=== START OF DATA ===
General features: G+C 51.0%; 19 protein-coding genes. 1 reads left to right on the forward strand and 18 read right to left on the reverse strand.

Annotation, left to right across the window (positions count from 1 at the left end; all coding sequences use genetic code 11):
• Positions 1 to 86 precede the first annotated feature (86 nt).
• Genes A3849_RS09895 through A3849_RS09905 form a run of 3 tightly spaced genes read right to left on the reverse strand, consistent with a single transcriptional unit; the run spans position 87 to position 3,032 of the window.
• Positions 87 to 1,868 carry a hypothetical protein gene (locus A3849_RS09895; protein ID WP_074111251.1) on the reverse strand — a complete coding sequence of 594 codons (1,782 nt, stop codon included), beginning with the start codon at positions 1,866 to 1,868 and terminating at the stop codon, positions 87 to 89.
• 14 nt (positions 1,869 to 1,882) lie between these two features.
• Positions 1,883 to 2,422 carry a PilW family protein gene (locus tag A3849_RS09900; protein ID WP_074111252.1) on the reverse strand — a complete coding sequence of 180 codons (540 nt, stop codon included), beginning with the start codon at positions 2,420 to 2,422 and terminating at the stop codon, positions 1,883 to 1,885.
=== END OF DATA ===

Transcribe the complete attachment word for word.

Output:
General features: G+C 51.0%; 19 protein-coding genes. 1 reads left to right on the forward strand and 18 read right to left on the reverse strand.

Annotation, left to right across the window (positions count from 1 at the left end; all coding sequences use genetic code 11):
• Positions 1 to 86 precede the first annotated feature (86 nt).
• Genes A3849_RS09895 through A3849_RS09905 form a run of 3 tightly spaced genes read right to left on the reverse strand, consistent with a single transcriptional unit; the run spans position 87 to position 3,032 of the window.
• Positions 87 to 1,868 carry a hypothetical protein gene (locus A3849_RS09895; protein ID WP_074111251.1) on the reverse strand — a complete coding sequence of 594 codons (1,782 nt, stop codon included), beginning with the start codon at positions 1,866 to 1,868 and terminating at the stop codon, positions 87 to 89.
• 14 nt (positions 1,869 to 1,882) lie between these two features.
• Positions 1,883 to 2,422 carry a PilW family protein gene (locus tag A3849_RS09900; protein ID WP_074111252.1) on the reverse strand — a complete coding sequence of 180 codons (540 nt, stop codon included), beginning with the start codon at positions 2,420 to 2,422 and terminating at the stop codon, positions 1,883 to 1,885.